Figure 5. GPe neurons exhibit negligible interactions between pairs of neurons.

Cross-correlations in the two species. Below the blue line: cross-correlations during a time window of ±1 s in four units recorded simultaneously in primates. Above the blue line: same in rats. Red lines in every cross-correlogram represent the lower and upper confidence levels (see Methods).


In the present study, we extracellularly recorded GPe neuron activity in rats and primates to compare neuronal activity between the two species and specifically tested whether, as in primates, rat GPe neurons could be categorized as HFPs and LFBs. Our results show that the most striking difference between the two species is the neuronal firing rate, which is extremely high in primate HFPs compared to rats. Most primate studies report high firing rates of about 50 to 80 spikes/s [30], [31] within a wide range of individual cell rates [32]. It appears that HFP neurons in rats exhibit a shifted range of activation and consequently a slower maximal firing rate (range of 2 to 74 spikes/s). This has been reported elsewhere [33], [34], [35], [36] and likely reflects interspecies functional differences rather than major differences in GPe information processing strategies and capabilities. Supporting evidence for this view comes from a similar phenomenon observed in cerebellar Purkinje cells, in which rats and mice [37], [38] show slower simple spike firing rates than primates [39] (approximately 40 spikes/s vs. 80 spikes/s on average, respectively). Waveform parameters in the two species were insufficient to create distinct subpopulations of GPe neurons in both species. Classification of the rat neuronal population based on firing pattern divergence according to the conventional division in primates since the beginning of basal ganglia electrophysiology [8] resulted in the formation of two groups: HFPs and LFBs. These subpopulations represented a proportion of 73.5% and 26.5% respectively in rats, similar to previous intracellular studies [16], [18]. Importantly, previous studies in primates have characterized a proportion of 85% of HFP and 15% LFB neurons [8], [15], [19]. These numbers may be skewed by interspecies differences, the fact that acute experiments entail biased neuronal sampling towards the high-frequency neurons over the more quiescent neurons, or deliberate bias due to lack of scientific interest in the LFB neurons. It remains to be determined whether and how the difference in group fractions influences basal ganglia information processing.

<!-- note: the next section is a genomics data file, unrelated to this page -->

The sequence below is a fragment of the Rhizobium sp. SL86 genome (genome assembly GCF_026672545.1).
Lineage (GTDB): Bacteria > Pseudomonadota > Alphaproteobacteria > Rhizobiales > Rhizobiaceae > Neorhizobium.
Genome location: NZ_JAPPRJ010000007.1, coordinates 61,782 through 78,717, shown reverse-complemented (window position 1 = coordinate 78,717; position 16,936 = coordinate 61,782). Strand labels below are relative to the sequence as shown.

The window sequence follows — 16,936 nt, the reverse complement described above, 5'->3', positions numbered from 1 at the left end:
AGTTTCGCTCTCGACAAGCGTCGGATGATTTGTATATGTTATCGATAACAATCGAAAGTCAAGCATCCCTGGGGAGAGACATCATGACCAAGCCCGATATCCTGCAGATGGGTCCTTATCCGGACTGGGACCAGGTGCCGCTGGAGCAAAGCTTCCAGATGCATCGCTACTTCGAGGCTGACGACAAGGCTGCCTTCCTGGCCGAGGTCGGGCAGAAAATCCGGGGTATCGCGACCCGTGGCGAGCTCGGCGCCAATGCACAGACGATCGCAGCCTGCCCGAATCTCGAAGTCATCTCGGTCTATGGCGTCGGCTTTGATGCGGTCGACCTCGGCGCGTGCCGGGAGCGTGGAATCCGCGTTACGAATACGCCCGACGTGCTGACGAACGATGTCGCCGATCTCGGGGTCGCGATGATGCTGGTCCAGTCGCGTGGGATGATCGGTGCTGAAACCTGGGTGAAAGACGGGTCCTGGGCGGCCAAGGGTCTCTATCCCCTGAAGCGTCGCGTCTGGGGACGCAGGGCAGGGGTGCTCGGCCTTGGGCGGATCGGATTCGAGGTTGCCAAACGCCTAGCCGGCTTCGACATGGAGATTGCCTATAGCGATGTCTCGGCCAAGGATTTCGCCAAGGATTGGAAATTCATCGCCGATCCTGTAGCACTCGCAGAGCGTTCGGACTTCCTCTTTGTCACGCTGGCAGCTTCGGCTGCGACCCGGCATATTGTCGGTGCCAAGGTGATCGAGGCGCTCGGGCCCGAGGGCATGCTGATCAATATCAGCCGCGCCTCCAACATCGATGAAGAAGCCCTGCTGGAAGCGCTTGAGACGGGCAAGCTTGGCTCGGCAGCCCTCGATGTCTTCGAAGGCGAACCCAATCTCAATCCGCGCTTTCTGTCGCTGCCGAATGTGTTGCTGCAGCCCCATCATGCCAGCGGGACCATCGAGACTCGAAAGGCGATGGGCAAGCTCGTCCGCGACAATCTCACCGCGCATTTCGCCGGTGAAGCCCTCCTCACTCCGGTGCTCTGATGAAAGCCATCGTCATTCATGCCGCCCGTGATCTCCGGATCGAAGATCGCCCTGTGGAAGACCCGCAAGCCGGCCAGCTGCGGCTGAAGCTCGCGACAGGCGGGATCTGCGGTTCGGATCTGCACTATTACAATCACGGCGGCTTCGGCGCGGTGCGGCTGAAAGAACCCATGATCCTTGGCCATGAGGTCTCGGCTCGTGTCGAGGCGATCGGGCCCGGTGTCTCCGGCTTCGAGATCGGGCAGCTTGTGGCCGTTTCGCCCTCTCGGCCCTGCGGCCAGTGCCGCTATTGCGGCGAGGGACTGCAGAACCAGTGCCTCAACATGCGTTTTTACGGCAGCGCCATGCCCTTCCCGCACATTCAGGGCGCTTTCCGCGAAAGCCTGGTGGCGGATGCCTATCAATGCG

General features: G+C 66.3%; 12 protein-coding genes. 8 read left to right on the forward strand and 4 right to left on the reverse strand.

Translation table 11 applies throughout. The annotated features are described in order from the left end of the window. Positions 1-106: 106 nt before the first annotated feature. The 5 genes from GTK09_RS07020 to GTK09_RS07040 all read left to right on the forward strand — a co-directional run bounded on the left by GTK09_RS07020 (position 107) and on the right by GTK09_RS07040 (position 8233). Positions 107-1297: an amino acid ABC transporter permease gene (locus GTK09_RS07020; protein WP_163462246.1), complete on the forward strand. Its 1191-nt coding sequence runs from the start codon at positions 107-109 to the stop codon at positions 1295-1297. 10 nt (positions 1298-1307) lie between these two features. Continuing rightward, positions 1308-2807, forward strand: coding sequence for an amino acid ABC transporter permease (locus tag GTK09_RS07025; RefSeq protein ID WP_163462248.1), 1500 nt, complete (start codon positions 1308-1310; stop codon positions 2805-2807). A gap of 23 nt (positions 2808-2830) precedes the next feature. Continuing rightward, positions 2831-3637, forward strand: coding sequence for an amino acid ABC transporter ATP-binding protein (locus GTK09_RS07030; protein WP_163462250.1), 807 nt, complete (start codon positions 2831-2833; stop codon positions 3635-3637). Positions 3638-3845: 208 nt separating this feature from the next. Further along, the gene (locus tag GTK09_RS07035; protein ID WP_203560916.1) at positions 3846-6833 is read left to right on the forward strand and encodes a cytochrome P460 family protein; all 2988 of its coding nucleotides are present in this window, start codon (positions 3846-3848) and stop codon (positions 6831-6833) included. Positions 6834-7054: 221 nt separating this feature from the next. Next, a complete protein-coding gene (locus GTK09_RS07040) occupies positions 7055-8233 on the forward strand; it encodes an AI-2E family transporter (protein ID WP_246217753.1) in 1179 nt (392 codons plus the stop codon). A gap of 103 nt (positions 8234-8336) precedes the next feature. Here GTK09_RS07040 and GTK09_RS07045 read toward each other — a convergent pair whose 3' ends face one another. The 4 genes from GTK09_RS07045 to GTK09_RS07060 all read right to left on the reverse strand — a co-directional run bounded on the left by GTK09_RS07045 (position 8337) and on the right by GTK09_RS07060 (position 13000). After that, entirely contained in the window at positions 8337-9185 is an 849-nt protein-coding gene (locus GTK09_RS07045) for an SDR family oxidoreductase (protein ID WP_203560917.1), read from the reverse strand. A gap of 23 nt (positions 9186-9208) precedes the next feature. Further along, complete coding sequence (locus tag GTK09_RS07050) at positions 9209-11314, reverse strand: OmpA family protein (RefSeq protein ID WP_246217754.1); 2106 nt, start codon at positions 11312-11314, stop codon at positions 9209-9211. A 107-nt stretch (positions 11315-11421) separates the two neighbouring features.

Other diverging parameters observed in this study, such as LFB waveform duration compared to HFP neurons in rats and group fractions are in line with previous electrophysiological studies in rats [18], [20]. Of special interest, previous in-vitro studies in rats obtained slight inter-population differences [18], [19]. Our in-vivo results reveal that the same parameters (waveform and firing rate) could not be used to categorize GPe neurons into distinct subgroups and may not be conserved in the two species. In contrast, firing patterns led to a similar classification compared to primates; thus firing patterns in-vivo differ from those observed in-vitro and were the main basis of GPe neuron differentiation into subpopulations. In contrast to the observed firing rates, waveform characteristics and group fractions that differed between rats and primates, all of the firing pattern characteristics measured in the rat HFPs and LFBs showed similar properties typical of primate HFPs and LFBs. These characteristics reflect firing pattern differentiators indicative of different modes of operation employed by the two cell types. We believe that their similarity in rats and primates likely emphasizes conservation of GPe processing properties which are fundamental to normal basal ganglia function. Moreover, measuring the interactions between pairs of GPe neurons in rats revealed negligible correlations between neurons in this structure. Similarly, negligible interactions of less than 5% have previously been reported between primate GPe neurons [40], [41] regardless of inter-neuronal distance [11]. This lack of interaction between GPe neurons supports the idea of functionally independent processing pathways within the GPe that has been preserved over the two species [42], [43], [44]. This fascinating property, along with the anatomical connectivity features of the basal ganglia, give rise to many questions about the processing properties (input/output organization) of the GPe and the basal ganglia in general [45].